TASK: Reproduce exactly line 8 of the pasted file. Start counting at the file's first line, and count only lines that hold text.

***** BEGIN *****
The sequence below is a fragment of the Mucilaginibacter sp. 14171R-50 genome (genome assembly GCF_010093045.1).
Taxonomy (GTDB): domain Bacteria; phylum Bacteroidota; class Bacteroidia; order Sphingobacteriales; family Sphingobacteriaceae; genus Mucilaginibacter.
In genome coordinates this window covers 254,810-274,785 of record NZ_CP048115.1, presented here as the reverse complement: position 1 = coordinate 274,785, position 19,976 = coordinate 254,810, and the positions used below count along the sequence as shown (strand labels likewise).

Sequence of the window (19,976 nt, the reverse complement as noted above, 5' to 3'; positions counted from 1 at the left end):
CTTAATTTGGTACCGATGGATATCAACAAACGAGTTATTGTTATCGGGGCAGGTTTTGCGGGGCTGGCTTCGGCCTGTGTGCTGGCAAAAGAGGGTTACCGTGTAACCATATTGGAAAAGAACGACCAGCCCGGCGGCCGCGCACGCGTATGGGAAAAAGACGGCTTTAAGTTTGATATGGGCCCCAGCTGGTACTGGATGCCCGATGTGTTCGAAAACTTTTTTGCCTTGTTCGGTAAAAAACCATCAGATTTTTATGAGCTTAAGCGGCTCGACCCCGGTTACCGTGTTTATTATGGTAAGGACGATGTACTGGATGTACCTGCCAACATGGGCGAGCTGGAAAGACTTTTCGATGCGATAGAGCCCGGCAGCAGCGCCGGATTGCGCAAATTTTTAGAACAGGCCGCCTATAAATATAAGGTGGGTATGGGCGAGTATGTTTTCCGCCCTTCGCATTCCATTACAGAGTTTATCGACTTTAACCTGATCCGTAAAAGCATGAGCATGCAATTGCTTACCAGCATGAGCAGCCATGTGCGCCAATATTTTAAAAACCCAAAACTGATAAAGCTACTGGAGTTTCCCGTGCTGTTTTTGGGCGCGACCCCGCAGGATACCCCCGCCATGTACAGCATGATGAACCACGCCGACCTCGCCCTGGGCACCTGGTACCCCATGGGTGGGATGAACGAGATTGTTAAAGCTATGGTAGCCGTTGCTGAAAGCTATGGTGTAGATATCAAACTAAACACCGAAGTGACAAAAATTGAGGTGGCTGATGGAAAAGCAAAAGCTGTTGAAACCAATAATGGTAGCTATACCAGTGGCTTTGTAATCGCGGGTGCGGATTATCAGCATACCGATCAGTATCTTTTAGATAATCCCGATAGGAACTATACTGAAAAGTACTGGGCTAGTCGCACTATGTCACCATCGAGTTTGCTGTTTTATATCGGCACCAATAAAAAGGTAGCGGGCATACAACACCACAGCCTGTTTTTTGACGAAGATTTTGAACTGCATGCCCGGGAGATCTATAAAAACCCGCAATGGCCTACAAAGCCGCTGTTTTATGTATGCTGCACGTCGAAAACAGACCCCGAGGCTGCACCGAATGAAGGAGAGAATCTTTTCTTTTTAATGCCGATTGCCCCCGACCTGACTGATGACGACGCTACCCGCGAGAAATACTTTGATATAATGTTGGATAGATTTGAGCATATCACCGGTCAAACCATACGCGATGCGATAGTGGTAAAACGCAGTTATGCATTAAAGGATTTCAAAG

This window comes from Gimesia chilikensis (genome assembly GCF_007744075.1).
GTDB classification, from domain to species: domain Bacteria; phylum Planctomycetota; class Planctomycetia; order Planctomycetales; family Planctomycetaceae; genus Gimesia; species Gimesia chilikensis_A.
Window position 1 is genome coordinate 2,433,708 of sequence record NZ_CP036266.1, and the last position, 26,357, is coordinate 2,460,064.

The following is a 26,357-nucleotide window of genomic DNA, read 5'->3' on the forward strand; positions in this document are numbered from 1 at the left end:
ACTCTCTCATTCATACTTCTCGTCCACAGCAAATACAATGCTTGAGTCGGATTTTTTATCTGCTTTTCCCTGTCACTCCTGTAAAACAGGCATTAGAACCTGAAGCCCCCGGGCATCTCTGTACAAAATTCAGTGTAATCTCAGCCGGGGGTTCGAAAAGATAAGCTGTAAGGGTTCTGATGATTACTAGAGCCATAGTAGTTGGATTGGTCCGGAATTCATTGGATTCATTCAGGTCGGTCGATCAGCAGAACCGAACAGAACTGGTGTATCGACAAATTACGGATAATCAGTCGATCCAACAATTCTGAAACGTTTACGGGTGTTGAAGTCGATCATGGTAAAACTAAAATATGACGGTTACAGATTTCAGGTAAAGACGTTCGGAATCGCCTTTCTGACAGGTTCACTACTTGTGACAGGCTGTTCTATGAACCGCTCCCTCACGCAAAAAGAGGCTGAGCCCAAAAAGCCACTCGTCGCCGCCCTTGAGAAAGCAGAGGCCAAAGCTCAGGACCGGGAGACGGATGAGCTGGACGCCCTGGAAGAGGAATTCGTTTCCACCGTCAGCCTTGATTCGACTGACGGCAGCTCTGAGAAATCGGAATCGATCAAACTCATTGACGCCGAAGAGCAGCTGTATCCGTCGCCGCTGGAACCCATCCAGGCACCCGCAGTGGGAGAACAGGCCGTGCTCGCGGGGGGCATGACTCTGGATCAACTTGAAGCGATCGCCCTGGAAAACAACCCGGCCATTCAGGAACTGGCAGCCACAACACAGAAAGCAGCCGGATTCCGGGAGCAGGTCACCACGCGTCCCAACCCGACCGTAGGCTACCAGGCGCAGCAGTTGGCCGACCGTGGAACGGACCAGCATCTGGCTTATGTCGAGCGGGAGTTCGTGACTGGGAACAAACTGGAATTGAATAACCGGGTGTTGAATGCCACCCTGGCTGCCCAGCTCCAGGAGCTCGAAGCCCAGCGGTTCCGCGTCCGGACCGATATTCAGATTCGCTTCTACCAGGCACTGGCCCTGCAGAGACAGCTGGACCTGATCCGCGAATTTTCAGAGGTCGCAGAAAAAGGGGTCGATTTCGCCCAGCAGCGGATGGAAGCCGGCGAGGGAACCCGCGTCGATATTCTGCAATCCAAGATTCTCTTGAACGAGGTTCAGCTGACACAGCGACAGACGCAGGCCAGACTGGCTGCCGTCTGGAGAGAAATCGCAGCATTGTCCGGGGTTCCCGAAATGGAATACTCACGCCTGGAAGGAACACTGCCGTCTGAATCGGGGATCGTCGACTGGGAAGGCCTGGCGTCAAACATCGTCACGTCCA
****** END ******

Window position 1 is genome coordinate 2,433,708 of sequence record NZ_CP036266.1, and the last position, 26,357, is coordinate 2,460,064.